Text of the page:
Fr. Mesrop Parsamyan
Why Is Incense Used During Badarak?
At Badarak and other liturgical services we see the altar servers and priests swinging censers, sending clouds of incense wafting through the air. In the Armenian liturgy, everything has a meaning and symbolizes a theological truth.
So, what does incense symbolize?
The use of incense in the ancient world was common, especially in religious rites where it was used to keep demons away. Herodotus, the Greek historian, recorded that it was popular among the Assyrians, Babylonians and Egyptians.
Incense in the Judaic-Christian liturgical tradition goes back – scholars say perhaps as early as the 900’s B.C. – to the Temple worship in Jerusalem, being one of the costly offerings sacrificed to YAHWEH there. Its use was theologically integral to the liturgy, not decorative.
Some scholars believe that the Revelation 8.3-5 reference to incense in the New Testament indicates its liturgical use in the earliest decades of the Christian Church. However, the first clear documentation of incense in the young Church’s liturgy comes with the public freedom granted the previously persecuted and illegal Christianity by the Emperor Constantine in A.D. 311. Like its use in the Temple, incense was theologically integral to Christian liturgy, not decorative.
The first specifically Christian liturgical theological account of incense was of the funeral procession of St Peter of Alexandria in A.D. 311. There incense was used not for sacrifice but to honor (its purpose in ancient Roman culture) the body of the deceased. It was a public theological statement that, unlike popular Roman belief that death ended human existence, the Church taught the hope of eternal life through Jesus Christ.
The Emperor Constantine established Christianity as the official religion of Rome in A.D. 313 in an (ultimately unsuccessful) attempt to shore up the declining Empire. Therefore he insisted that the clergy be, act like, dress like, and receive the symbolic honors exclusively accorded, powerful Roman officials whose pronouncements commanded obedience. Among officials’ highly visible symbolic honors was having incense carried before them and being publicly censed. In its liturgy, however, the Christian Church not only censed the clergy, the Altar, and the Gospel Book (which represented Christ) but also censed everyone gathered and their offering. In the ancient Roman world this was a radical act which declared that all the People of God are equally significant in the Body of Christ, a fundamental and very counter-cultural liturgical theological statement.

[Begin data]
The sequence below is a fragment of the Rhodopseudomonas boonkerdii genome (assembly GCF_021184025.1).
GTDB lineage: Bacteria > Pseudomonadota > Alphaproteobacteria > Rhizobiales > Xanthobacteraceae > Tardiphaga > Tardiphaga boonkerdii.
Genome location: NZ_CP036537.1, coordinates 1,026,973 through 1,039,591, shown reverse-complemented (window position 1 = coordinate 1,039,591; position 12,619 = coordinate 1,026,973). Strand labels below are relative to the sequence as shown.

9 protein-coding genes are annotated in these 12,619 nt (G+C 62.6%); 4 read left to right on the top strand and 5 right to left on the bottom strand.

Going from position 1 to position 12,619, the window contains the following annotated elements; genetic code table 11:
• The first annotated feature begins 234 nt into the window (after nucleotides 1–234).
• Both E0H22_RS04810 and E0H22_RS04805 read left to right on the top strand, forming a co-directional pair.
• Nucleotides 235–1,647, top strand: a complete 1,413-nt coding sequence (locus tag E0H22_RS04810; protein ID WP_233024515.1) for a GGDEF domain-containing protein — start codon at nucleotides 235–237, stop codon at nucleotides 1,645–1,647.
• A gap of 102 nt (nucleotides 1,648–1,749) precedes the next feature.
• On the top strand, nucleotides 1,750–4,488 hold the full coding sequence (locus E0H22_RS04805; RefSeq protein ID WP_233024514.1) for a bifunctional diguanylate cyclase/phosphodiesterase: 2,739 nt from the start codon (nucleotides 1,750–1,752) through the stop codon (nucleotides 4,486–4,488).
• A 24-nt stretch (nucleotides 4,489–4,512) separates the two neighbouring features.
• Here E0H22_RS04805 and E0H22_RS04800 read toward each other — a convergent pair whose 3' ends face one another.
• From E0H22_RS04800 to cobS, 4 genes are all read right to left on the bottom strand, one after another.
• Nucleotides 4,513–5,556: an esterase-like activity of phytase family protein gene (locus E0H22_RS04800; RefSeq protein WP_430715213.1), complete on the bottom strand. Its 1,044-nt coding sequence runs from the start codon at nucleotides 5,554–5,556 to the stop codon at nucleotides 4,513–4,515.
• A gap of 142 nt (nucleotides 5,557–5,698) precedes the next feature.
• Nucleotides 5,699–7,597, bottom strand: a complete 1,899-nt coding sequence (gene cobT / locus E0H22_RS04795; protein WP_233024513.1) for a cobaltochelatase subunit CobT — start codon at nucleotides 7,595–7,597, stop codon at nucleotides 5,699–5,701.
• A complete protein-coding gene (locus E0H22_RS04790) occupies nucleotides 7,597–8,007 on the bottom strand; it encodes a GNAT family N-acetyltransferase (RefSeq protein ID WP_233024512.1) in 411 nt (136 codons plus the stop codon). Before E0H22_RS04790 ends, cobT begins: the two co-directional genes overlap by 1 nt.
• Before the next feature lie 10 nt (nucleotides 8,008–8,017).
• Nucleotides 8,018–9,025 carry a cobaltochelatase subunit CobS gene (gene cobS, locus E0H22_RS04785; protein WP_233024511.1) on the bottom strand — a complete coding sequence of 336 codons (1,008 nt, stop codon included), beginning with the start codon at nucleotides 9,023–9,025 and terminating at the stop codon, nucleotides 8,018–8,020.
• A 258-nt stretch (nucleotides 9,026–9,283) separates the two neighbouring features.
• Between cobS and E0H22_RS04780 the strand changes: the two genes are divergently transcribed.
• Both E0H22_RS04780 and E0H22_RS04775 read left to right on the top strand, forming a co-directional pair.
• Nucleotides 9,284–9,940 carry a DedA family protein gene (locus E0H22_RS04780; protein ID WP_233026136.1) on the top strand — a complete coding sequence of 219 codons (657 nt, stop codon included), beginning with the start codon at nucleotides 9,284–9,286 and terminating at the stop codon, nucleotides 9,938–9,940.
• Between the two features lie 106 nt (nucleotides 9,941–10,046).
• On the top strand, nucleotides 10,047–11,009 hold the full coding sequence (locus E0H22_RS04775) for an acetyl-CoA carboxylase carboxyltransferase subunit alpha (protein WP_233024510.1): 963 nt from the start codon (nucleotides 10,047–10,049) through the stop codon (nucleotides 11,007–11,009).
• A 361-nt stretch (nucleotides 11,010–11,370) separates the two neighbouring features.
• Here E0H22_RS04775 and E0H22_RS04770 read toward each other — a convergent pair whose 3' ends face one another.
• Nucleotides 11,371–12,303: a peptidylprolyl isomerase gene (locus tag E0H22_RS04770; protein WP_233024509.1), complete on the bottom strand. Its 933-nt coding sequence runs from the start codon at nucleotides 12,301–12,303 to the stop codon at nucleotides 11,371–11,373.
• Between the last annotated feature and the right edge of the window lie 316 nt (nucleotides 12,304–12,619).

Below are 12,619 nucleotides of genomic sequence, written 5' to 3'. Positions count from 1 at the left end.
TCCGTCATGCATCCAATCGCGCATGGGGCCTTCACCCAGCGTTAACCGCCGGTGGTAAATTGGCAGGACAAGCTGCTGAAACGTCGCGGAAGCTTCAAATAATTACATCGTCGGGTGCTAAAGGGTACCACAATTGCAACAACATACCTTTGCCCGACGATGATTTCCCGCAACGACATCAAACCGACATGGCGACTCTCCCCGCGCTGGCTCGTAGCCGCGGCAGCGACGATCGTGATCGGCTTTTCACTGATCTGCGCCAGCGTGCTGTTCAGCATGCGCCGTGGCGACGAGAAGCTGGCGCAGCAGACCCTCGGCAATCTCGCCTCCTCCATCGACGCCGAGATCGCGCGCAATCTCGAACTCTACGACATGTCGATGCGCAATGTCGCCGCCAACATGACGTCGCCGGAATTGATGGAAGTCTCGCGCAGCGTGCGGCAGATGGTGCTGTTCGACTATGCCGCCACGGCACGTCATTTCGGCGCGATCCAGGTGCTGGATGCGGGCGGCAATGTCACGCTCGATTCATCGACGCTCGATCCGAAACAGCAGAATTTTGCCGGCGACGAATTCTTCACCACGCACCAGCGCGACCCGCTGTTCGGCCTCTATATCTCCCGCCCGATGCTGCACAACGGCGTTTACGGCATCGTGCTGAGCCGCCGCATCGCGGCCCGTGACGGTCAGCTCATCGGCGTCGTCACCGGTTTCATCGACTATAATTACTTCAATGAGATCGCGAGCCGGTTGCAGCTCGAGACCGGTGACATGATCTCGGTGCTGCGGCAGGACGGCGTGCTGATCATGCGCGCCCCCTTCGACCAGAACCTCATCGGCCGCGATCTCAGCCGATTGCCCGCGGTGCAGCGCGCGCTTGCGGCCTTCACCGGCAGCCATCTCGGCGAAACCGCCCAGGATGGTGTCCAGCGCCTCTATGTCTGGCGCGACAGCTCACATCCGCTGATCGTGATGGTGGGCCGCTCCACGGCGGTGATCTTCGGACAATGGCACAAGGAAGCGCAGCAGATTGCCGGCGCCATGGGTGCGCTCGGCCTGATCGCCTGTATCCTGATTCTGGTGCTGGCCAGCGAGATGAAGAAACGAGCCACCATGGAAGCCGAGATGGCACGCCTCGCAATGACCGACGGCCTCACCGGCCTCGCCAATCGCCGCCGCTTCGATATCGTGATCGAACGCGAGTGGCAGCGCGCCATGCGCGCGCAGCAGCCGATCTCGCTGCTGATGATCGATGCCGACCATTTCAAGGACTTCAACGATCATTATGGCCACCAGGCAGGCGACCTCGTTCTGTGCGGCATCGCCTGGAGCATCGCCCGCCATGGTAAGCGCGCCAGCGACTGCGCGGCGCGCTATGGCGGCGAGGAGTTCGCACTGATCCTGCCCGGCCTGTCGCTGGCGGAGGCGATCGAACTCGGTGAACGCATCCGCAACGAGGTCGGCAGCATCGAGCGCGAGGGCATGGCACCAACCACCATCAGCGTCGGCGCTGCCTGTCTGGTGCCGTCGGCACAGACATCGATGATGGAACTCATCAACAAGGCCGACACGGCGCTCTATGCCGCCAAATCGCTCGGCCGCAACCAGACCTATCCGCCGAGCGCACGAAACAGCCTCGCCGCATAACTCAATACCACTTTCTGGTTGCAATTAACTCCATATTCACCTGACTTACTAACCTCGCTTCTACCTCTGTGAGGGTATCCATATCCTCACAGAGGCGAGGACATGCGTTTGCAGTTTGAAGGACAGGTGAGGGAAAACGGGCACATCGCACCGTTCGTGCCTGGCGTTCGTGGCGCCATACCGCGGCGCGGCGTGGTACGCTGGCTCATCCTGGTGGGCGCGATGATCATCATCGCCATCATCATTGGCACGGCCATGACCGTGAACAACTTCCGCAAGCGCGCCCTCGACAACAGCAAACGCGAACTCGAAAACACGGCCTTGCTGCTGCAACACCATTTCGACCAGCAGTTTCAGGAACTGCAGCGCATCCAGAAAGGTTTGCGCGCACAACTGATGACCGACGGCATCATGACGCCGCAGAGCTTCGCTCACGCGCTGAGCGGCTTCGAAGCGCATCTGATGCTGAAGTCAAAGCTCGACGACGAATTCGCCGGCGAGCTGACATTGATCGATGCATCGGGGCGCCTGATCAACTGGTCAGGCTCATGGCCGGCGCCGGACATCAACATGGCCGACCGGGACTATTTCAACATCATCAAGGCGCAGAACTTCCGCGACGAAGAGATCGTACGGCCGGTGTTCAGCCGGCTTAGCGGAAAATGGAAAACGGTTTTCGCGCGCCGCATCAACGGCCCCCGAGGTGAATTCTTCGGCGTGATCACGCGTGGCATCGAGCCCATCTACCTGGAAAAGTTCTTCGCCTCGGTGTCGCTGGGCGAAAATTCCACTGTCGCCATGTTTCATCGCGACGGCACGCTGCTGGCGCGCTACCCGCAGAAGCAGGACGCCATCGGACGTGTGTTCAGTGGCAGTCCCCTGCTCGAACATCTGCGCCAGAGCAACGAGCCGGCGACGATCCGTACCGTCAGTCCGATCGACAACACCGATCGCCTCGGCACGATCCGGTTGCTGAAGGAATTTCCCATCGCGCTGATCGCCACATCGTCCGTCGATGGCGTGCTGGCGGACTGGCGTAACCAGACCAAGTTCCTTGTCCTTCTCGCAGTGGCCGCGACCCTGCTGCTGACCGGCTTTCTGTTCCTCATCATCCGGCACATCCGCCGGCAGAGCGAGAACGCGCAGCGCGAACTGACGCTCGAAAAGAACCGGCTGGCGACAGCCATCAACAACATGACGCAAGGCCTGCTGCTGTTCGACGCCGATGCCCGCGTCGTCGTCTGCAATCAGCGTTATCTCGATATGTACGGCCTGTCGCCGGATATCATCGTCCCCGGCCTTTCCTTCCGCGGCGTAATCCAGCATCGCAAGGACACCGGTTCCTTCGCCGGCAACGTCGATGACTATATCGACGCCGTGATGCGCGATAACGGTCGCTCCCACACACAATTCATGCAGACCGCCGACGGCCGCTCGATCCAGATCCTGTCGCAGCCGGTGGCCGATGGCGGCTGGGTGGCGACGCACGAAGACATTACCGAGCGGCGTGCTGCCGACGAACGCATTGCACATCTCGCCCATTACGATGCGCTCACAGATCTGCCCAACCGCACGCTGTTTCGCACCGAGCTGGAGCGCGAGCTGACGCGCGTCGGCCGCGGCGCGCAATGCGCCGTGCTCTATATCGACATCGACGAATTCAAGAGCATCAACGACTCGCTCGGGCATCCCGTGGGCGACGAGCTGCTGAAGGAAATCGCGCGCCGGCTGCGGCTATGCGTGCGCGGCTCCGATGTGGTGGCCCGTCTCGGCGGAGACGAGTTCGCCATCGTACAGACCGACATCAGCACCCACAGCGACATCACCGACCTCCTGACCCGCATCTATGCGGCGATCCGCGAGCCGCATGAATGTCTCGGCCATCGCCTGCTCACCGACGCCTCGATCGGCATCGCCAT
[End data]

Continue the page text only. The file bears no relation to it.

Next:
After Constantine’s division of the Empire into Eastern and Western administrative units and then the fall of the Western half in A.D. 476, the Church de facto began two separate lines of cultural and liturgical development (which tragically became de jure in 1054). The Eastern Churches remained rooted in the theological and liturgical tradition of the Patristic (Early Christian) Church. In continental Europe, however, under Germanic domination, the Western Church developed in the Middle Ages a very different liturgical tradition and theological emphasis.
In Eastern liturgy – like the Patristic Church – incense continued to be an integral part of the Liturgical Theology of all celebrations of the Eucharist without exception. In the West, however, it became primarily a decorative element which was rubrically restricted to Solemn (“full”: full number of liturgical ministers, full ceremonial, etc.) liturgies as another means of making them “special.”
We do not know exactly when the use of incense was introduced into our Badarak or other liturgical rites. At the time of the early Church, the Jews continued to use incense in their own Temple rituals, so it would be safe to conclude that the Christians would have adapted its usage for their own rituals.
In the liturgies of Ss. James and Mark, which in their present form originate in the fifth century, the use of incense is mentioned.
The purpose of incensing and the symbolic value of the smoke is that of purification and sanctification. For example, in the Eastern Rites at the beginning of Badarak, the altar and sanctuary area were incensed while Psalm 50, the "Miserere," was chanted invoking the mercy of God. The smoke symbolizes the prayers of the faithful drifting up to heaven: the Psalmist prays, "Let my prayer come like incense before you; the lifting up of my hands, like the evening sacrifice" (Psalm 141). Incense also creates the ambiance of heaven: The Book of Revelation describes the heavenly worship as follows: "Another angel came in holding a censer of gold. He took his place at the altar of incense and was given large amounts of incense to deposit on the altar of gold in front of the throne, together with the prayers of all God's holy ones. From the angel's hand, the smoke of the incense went up before God, and with it the prayers of God's people."
In the General Instruction of the Armenian Badarak incense may be used during the entrance procession; at the beginning of Badarak, to incense the altar; at the procession and proclamation of the Gospel; at the offertory, to incense the offerings, altar, priest and people; and at the elevation of the Sacred Host and chalice of Precious Blood after the consecration. The priest may also incense the Crucifix and the Paschal Candle. During funeral Service, the deacon may incense the coffin, both as a sign of honor to the body of the deceased which became the temple of the Holy Spirit at Baptism and as a sign of the faithful’s prayers for the deceased rising to God.
The usage of incense adds a sense of solemnity and mystery to the Badarak. The visual imagery of the smoke and the smell remind us of the transcendence of the Badarak which links heaven with earth, and allow us to enter into the presence of God.